Anti- Competitive Spirit

I never fancied myself a runner but I needed to find a way to take my fitness out of the gym and be able to exercise while traveling so I became a runner. My rhythm is pretty basic - music in my headphones, enough clothes to keep me warm and I hit the streets.

If the weather permits and sometimes when it doesn't, I run next to my son as he bikes to kindergarten, drop-him off, and then I run back home.  I thought I was doing 3 miles with this trek but my ever techie partner brought his smartphone with a "track your run" app" on my last run and revealed that I was only doing a bit more than 2 miles.  On my way home I decided to lap the planetarium park (about 800 meters around) a few times to hit that 3 mile mark.  As I was coasting through my laps, I was struck by how easy it was this time when last weekend, it wasn't so easy.

Sunday, I decided to run the planetarium lap with my buddy, who seems to be able to perform great feats of fitness after not working out for a week. After the 3rd lap, I felt exhausted and started walking and he ran on.  I did not think much of it then, but the day before, I ran around the planetarium 10 times non-stop by myself.  Why do I perform better in isolation?

Isolation was a rarity when I was growing up in a huge family, in a crowded New York City. A city that relied heavily on tests to track the millions of kids it was charged with educating. Unsurprisingly, I was encouraged at a young age to be competitive and did exceptionally well on standardized tests. I skipped grades and was primed to be some sort of academic superstar.  In my teens, I started to resent the weight of these high expectations on me.  My own desires were foreign to me because I was expected to do what I was good at and be the best at it all of the time.  What happens if I want to try something that I suck at but am passionate about?  Am I only valued if I am the best?  These questions and others inspired me towards a non-articulated rejection of the expectations that I felt bounded me.  Especially, the idea that I should compete and win.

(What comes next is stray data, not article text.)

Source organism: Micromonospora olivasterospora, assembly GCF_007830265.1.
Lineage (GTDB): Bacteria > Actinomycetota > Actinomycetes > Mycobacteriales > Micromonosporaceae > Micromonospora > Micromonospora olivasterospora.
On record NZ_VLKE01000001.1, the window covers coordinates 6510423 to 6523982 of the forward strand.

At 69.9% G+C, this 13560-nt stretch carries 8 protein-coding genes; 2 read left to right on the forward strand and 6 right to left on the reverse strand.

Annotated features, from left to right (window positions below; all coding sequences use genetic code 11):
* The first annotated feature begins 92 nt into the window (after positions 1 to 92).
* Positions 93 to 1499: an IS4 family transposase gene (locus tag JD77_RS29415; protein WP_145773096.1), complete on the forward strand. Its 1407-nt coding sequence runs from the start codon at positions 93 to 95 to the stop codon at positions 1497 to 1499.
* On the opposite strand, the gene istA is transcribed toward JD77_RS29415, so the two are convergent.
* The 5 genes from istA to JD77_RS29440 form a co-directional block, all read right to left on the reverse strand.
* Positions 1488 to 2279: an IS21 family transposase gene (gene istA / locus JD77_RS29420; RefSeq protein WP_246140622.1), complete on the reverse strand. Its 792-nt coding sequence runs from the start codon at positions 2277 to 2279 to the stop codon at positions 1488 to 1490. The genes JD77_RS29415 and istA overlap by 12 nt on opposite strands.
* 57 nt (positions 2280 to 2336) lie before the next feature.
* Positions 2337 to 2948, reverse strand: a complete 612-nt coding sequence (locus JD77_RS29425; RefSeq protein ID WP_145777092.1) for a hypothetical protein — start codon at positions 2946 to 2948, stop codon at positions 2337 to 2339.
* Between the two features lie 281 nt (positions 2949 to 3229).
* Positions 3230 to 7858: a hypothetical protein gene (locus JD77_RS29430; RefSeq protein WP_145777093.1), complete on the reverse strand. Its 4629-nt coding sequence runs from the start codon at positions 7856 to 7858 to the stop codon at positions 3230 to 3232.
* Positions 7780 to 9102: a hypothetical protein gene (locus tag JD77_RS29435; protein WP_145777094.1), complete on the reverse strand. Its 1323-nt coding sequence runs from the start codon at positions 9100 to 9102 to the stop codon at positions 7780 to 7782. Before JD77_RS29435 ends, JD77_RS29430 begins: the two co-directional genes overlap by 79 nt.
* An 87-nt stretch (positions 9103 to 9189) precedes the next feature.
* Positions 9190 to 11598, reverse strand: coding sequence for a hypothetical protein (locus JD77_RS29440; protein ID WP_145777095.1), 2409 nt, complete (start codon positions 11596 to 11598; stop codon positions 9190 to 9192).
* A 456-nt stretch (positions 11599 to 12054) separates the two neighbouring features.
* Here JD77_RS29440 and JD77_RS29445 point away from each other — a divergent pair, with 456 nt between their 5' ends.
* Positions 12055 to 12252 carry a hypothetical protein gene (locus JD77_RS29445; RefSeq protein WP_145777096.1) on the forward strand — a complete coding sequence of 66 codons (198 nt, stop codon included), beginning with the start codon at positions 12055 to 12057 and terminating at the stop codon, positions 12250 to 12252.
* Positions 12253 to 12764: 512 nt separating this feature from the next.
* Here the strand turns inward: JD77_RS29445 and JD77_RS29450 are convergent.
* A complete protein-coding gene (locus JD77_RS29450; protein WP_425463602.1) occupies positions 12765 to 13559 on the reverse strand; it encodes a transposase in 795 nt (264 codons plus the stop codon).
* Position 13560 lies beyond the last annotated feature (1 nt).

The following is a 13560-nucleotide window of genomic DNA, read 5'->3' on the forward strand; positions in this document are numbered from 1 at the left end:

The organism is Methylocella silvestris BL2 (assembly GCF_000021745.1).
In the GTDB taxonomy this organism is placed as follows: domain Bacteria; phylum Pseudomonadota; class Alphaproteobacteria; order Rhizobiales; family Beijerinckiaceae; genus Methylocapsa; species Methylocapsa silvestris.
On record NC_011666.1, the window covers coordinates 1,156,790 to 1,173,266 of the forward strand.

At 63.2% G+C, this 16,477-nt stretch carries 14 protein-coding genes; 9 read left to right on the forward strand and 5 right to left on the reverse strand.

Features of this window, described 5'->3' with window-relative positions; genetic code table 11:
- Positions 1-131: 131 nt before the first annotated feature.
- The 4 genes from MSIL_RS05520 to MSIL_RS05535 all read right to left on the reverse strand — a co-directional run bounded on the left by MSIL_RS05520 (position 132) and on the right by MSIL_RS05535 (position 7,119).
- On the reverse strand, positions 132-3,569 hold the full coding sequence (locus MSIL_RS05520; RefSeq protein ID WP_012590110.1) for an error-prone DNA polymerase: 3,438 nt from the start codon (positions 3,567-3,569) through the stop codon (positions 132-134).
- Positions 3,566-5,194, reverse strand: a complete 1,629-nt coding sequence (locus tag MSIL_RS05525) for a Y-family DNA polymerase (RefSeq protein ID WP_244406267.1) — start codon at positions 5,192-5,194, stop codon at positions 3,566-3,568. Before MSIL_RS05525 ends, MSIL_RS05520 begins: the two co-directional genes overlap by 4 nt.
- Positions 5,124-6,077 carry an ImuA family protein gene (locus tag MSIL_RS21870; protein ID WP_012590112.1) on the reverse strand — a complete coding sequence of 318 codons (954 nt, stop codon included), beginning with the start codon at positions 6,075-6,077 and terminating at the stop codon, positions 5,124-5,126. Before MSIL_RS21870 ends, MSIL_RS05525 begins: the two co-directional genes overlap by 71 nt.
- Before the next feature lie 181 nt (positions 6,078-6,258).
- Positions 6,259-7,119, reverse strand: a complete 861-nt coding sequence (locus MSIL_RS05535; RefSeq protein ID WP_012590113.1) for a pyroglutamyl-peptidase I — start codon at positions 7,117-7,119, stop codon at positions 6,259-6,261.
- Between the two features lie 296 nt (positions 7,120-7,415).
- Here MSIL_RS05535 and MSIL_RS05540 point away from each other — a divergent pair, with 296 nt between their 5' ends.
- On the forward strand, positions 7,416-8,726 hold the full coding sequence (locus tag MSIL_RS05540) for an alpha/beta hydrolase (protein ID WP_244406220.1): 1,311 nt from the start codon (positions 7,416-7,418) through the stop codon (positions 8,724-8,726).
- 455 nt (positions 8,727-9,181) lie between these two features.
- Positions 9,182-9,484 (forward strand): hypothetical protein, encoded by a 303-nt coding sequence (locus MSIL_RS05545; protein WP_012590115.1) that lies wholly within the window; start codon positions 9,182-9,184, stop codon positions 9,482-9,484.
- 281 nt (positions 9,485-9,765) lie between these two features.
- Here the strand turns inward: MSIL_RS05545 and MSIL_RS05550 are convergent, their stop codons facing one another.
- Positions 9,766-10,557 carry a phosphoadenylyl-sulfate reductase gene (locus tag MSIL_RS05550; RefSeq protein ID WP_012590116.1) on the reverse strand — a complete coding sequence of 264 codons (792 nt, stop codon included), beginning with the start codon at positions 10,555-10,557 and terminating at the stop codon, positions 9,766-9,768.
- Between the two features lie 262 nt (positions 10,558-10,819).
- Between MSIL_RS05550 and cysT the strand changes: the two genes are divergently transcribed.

I am not alone in this.  I suspect most of the the slackiest slackers I know have the highest IQ's.  They almost always were told they were gifted as children, as I was.  They are left feeling ambivalent if not resentful of their gifts.

"Designating children as gifted, especially extremely gifted, and cultivating that giftedness may be not only a waste of money, but positively harmful," she writes. "The overcultivated can develop self-esteem problems and performance anxiety." An extreme example was Brandenn Bremmer, a teenager with an IQ over 160, who made national news when he entered college at age 10. He told Quart in an interview, "America is a society that demands perfection."In March 2005, at the age of 14, he committed suicide by shooting himself in the head.

The rejection of our gifts presents us with another, heavier burden.  Although we do not wan't to identify solely with our ability to succeed, we should not prevent ourselves from ever achieving success in protest.  Once we accept the idea that we have to work to serve or disprove some perception about us, we can't express ourselves fully which leads to a spiritual and sometimes physical death.

My body is and was capable of running 10 laps with my buddy just as it did the previous day alone. But my mind refused because I perceived the run as a competition and I did not want to win.  I did not want to prove anything.  Yet, the truth needs no proof.  It just is. I am learning how to accept the truth.  I am learning how to win without being defined by it.

1 comment:

  1. thanks, I can relate. I love running, but only alone or so I thought until I saw people running alone in the park at my tempo. Sometimes we run together now, sometimes not. For me, it's a matter of having any kind of connection with my fellow runner. If they're a stranger it's fine, if we're close-it's not.